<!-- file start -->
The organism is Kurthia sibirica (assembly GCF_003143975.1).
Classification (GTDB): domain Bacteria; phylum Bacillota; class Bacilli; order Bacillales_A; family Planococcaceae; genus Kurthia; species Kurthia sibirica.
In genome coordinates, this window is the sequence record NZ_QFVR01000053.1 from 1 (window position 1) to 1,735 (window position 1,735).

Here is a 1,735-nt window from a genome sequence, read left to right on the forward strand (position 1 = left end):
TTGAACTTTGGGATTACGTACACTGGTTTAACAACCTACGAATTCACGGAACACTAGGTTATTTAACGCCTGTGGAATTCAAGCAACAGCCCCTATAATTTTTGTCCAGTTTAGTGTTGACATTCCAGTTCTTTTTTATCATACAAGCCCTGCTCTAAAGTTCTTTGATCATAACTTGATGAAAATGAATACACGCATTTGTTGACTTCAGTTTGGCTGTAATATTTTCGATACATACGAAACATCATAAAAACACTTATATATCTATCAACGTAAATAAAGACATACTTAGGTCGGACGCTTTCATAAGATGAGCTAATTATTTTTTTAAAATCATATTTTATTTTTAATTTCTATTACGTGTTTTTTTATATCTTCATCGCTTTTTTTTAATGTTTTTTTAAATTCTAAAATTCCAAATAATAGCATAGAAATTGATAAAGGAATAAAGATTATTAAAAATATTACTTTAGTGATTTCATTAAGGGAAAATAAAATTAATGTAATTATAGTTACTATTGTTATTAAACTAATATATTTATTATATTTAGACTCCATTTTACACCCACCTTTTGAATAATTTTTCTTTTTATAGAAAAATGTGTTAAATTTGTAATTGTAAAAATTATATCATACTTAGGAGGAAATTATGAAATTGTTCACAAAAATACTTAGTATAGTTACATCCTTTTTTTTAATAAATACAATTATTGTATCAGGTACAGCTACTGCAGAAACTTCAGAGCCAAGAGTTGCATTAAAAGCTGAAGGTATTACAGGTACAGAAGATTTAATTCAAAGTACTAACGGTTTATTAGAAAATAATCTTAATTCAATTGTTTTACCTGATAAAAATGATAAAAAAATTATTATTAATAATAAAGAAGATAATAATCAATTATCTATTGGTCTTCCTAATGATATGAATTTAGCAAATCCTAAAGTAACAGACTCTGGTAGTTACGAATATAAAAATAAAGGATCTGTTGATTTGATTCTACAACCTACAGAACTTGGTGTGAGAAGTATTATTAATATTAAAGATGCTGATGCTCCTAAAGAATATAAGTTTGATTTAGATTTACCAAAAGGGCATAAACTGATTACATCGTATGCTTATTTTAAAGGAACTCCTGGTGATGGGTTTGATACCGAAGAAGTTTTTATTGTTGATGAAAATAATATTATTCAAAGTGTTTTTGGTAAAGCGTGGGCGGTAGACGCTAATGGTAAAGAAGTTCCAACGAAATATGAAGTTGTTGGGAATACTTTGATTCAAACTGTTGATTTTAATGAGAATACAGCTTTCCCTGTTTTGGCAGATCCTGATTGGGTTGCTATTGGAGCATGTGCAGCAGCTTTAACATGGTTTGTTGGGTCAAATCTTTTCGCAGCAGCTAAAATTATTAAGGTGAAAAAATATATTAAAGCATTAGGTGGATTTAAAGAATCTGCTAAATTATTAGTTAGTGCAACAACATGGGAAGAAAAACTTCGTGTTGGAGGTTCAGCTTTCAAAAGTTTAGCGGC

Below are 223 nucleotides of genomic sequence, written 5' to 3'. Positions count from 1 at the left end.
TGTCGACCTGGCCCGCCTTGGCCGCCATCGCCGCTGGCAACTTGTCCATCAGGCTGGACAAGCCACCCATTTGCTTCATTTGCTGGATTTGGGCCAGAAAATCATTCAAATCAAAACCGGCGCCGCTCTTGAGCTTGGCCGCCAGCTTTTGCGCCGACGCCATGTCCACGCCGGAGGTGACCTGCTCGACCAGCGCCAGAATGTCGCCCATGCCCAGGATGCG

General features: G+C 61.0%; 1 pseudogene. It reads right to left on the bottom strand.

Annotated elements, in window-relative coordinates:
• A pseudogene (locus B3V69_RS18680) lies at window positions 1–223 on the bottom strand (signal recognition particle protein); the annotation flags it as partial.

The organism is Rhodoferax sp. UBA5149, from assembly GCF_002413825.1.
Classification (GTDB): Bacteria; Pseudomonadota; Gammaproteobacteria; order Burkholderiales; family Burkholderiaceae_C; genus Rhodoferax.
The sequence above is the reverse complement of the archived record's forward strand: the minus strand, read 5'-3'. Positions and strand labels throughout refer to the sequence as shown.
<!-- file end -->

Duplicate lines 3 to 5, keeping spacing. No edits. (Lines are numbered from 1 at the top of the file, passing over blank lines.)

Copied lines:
In genome coordinates, this window is the sequence record NZ_QFVR01000053.1 from 1 (window position 1) to 1,735 (window position 1,735).

Here is a 1,735-nt window from a genome sequence, read left to right on the forward strand (position 1 = left end):
TTGAACTTTGGGATTACGTACACTGGTTTAACAACCTACGAATTCACGGAACACTAGGTTATTTAACGCCTGTGGAATTCAAGCAACAGCCCCTATAATTTTTGTCCAGTTTAGTGTTGACATTCCAGTTCTTTTTTATCATACAAGCCCTGCTCTAAAGTTCTTTGATCATAACTTGATGAAAATGAATACACGCATTTGTTGACTTCAGTTTGGCTGTAATATTTTCGATACATACGAAACATCATAAAAACACTTATATATCTATCAACGTAAATAAAGACATACTTAGGTCGGACGCTTTCATAAGATGAGCTAATTATTTTTTTAAAATCATATTTTATTTTTAATTTCTATTACGTGTTTTTTTATATCTTCATCGCTTTTTTTTAATGTTTTTTTAAATTCTAAAATTCCAAATAATAGCATAGAAATTGATAAAGGAATAAAGATTATTAAAAATATTACTTTAGTGATTTCATTAAGGGAAAATAAAATTAATGTAATTATAGTTACTATTGTTATTAAACTAATATATTTATTATATTTAGACTCCATTTTACACCCACCTTTTGAATAATTTTTCTTTTTATAGAAAAATGTGTTAAATTTGTAATTGTAAAAATTATATCATACTTAGGAGGAAATTATGAAATTGTTCACAAAAATACTTAGTATAGTTACATCCTTTTTTTTAATAAATACAATTATTGTATCAGGTACAGCTACTGCAGAAACTTCAGAGCCAAGAGTTGCATTAAAAGCTGAAGGTATTACAGGTACAGAAGATTTAATTCAAAGTACTAACGGTTTATTAGAAAATAATCTTAATTCAATTGTTTTACCTGATAAAAATGATAAAAAAATTATTATTAATAATAAAGAAGATAATAATCAATTATCTATTGGTCTTCCTAATGATATGAATTTAGCAAATCCTAAAGTAACAGACTCTGGTAGTTACGAATATAAAAATAAAGGATCTGTTGATTTGATTCTACAACCTACAGAACTTGGTGTGAGAAGTATTATTAATATTAAAGATGCTGATGCTCCTAAAGAATATAAGTTTGATTTAGATTTACCAAAAGGGCATAAACTGATTACATCGTATGCTTATTTTAAAGGAACTCCTGGTGATGGGTTTGATACCGAAGAAGTTTTTATTGTTGATGAAAATAATATTATTCAAAGTGTTTTTGGTAAAGCGTGGGCGGTAGACGCTAATGGTAAAGAAGTTCCAACGAAATATGAAGTTGTTGGGAATACTTTGATTCAAACTGTTGATTTTAATGAGAATACAGCTTTCCCTGTTTTGGCAGATCCTGATTGGGTTGCTATTGGAGCATGTGCAGCAGCTTTAACATGGTTTGTTGGGTCAAATCTTTTCGCAGCAGCTAAAATTATTAAGGTGAAAAAATATATTAAAGCATTAGGTGGATTTAAAGAATCTGCTAAATTATTAGTTAGTGCAACAACATGGGAAGAAAAACTTCGTGTTGGAGGTTCAGCTTTCAAAAGTTTAGCGGC